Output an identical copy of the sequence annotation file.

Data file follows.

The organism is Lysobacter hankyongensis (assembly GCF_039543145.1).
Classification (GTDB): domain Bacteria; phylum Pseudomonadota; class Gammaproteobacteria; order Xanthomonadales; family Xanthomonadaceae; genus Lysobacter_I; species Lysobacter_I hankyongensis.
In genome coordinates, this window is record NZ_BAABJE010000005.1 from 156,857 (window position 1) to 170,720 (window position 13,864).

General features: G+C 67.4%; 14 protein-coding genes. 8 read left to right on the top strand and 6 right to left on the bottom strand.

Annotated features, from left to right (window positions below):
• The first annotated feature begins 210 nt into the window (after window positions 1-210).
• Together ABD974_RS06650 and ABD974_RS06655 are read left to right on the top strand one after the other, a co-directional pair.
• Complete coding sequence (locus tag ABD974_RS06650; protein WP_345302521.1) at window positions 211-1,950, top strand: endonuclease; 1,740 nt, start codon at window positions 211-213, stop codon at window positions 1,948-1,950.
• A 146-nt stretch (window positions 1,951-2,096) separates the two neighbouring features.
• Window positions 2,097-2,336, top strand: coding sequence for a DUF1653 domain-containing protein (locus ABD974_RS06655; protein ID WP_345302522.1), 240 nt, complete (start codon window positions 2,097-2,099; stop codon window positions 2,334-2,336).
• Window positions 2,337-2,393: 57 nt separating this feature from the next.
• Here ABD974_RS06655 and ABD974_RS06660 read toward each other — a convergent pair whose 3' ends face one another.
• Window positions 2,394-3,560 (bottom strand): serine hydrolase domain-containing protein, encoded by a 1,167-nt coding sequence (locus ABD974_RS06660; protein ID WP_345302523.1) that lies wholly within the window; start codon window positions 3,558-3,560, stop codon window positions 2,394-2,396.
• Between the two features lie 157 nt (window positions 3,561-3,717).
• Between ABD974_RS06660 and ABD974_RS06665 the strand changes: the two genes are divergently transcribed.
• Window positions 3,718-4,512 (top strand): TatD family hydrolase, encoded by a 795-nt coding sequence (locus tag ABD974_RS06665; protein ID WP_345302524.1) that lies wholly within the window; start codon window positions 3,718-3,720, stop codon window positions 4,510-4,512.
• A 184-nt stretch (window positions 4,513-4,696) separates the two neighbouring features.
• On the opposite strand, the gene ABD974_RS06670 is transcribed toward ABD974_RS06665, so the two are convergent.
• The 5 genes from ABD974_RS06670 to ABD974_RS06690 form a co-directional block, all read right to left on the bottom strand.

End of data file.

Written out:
The organism is Lysobacter hankyongensis (assembly GCF_039543145.1).
Classification (GTDB): domain Bacteria; phylum Pseudomonadota; class Gammaproteobacteria; order Xanthomonadales; family Xanthomonadaceae; genus Lysobacter_I; species Lysobacter_I hankyongensis.
In genome coordinates, this window is record NZ_BAABJE010000005.1 from 156,857 (window position 1) to 170,720 (window position 13,864).

General features: G+C 67.4%; 14 protein-coding genes. 8 read left to right on the top strand and 6 right to left on the bottom strand.

Annotated features, from left to right (window positions below):
• The first annotated feature begins 210 nt into the window (after window positions 1-210).
• Together ABD974_RS06650 and ABD974_RS06655 are read left to right on the top strand one after the other, a co-directional pair.
• Complete coding sequence (locus tag ABD974_RS06650; protein WP_345302521.1) at window positions 211-1,950, top strand: endonuclease; 1,740 nt, start codon at window positions 211-213, stop codon at window positions 1,948-1,950.
• A 146-nt stretch (window positions 1,951-2,096) separates the two neighbouring features.
• Window positions 2,097-2,336, top strand: coding sequence for a DUF1653 domain-containing protein (locus ABD974_RS06655; protein ID WP_345302522.1), 240 nt, complete (start codon window positions 2,097-2,099; stop codon window positions 2,334-2,336).
• Window positions 2,337-2,393: 57 nt separating this feature from the next.
• Here ABD974_RS06655 and ABD974_RS06660 read toward each other — a convergent pair whose 3' ends face one another.
• Window positions 2,394-3,560 (bottom strand): serine hydrolase domain-containing protein, encoded by a 1,167-nt coding sequence (locus ABD974_RS06660; protein ID WP_345302523.1) that lies wholly within the window; start codon window positions 3,558-3,560, stop codon window positions 2,394-2,396.
• Between the two features lie 157 nt (window positions 3,561-3,717).
• Between ABD974_RS06660 and ABD974_RS06665 the strand changes: the two genes are divergently transcribed.
• Window positions 3,718-4,512 (top strand): TatD family hydrolase, encoded by a 795-nt coding sequence (locus tag ABD974_RS06665; protein ID WP_345302524.1) that lies wholly within the window; start codon window positions 3,718-3,720, stop codon window positions 4,510-4,512.
• A 184-nt stretch (window positions 4,513-4,696) separates the two neighbouring features.
• On the opposite strand, the gene ABD974_RS06670 is transcribed toward ABD974_RS06665, so the two are convergent.
• The 5 genes from ABD974_RS06670 to ABD974_RS06690 form a co-directional block, all read right to left on the bottom strand.